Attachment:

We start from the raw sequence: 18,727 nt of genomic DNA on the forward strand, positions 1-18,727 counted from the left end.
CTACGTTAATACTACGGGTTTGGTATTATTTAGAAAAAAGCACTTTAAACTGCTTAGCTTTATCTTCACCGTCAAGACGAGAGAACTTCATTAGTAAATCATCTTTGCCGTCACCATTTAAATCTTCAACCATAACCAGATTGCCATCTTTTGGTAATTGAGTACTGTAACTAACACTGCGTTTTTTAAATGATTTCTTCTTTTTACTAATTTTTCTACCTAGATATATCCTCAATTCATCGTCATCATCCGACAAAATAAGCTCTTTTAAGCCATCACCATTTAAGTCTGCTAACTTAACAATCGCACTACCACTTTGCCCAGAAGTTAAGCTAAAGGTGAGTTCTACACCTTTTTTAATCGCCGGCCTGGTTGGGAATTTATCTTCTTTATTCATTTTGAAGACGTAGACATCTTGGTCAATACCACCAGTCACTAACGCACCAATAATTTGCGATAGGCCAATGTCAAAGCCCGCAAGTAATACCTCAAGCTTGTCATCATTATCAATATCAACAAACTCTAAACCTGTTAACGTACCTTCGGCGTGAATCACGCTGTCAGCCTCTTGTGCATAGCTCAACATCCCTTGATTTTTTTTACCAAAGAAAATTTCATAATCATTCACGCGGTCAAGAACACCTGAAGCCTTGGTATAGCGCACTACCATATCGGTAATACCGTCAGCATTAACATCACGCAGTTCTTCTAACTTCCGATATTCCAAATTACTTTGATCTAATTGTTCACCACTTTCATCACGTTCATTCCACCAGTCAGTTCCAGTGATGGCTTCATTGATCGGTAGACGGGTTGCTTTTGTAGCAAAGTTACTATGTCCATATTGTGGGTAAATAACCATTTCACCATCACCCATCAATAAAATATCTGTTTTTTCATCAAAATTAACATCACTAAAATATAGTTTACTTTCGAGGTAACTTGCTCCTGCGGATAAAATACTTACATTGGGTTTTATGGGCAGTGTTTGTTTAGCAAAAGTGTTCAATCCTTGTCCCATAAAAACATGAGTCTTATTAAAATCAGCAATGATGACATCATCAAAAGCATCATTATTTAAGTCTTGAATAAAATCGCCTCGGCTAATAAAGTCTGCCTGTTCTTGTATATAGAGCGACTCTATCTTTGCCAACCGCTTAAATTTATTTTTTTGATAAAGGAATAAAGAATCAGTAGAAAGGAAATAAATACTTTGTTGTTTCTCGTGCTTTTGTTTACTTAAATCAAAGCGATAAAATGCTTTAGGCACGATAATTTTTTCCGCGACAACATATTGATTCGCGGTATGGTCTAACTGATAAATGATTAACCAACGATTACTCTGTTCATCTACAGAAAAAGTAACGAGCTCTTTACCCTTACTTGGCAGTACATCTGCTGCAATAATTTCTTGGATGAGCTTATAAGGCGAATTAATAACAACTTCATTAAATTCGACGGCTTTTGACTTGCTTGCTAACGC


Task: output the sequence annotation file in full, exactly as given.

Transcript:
We start from the raw sequence: 18,727 nt of genomic DNA on the forward strand, positions 1-18,727 counted from the left end.
CTACGTTAATACTACGGGTTTGGTATTATTTAGAAAAAAGCACTTTAAACTGCTTAGCTTTATCTTCACCGTCAAGACGAGAGAACTTCATTAGTAAATCATCTTTGCCGTCACCATTTAAATCTTCAACCATAACCAGATTGCCATCTTTTGGTAATTGAGTACTGTAACTAACACTGCGTTTTTTAAATGATTTCTTCTTTTTACTAATTTTTCTACCTAGATATATCCTCAATTCATCGTCATCATCCGACAAAATAAGCTCTTTTAAGCCATCACCATTTAAGTCTGCTAACTTAACAATCGCACTACCACTTTGCCCAGAAGTTAAGCTAAAGGTGAGTTCTACACCTTTTTTAATCGCCGGCCTGGTTGGGAATTTATCTTCTTTATTCATTTTGAAGACGTAGACATCTTGGTCAATACCACCAGTCACTAACGCACCAATAATTTGCGATAGGCCAATGTCAAAGCCCGCAAGTAATACCTCAAGCTTGTCATCATTATCAATATCAACAAACTCTAAACCTGTTAACGTACCTTCGGCGTGAATCACGCTGTCAGCCTCTTGTGCATAGCTCAACATCCCTTGATTTTTTTTACCAAAGAAAATTTCATAATCATTCACGCGGTCAAGAACACCTGAAGCCTTGGTATAGCGCACTACCATATCGGTAATACCGTCAGCATTAACATCACGCAGTTCTTCTAACTTCCGATATTCCAAATTACTTTGATCTAATTGTTCACCACTTTCATCACGTTCATTCCACCAGTCAGTTCCAGTGATGGCTTCATTGATCGGTAGACGGGTTGCTTTTGTAGCAAAGTTACTATGTCCATATTGTGGGTAAATAACCATTTCACCATCACCCATCAATAAAATATCTGTTTTTTCATCAAAATTAACATCACTAAAATATAGTTTACTTTCGAGGTAACTTGCTCCTGCGGATAAAATACTTACATTGGGTTTTATGGGCAGTGTTTGTTTAGCAAAAGTGTTCAATCCTTGTCCCATAAAAACATGAGTCTTATTAAAATCAGCAATGATGACATCATCAAAAGCATCATTATTTAAGTCTTGAATAAAATCGCCTCGGCTAATAAAGTCTGCCTGTTCTTGTATATAGAGCGACTCTATCTTTGCCAACCGCTTAAATTTATTTTTTTGATAAAGGAATAAAGAATCAGTAGAAAGGAAATAAATACTTTGTTGTTTCTCGTGCTTTTGTTTACTTAAATCAAAGCGATAAAATGCTTTAGGCACGATAATTTTTTCCGCGACAACATATTGATTCGCGGTATGGTCTAACTGATAAATGATTAACCAACGATTACTCTGTTCATCTACAGAAAAAGTAACGAGCTCTTTACCCTTACTTGGCAGTACATCTGCTGCAATAATTTCTTGGATGAGCTTATAAGGCGAATTAATAACAACTTCATTAAATTCGACGGCTTTTGACTTGCTTGCTAACGC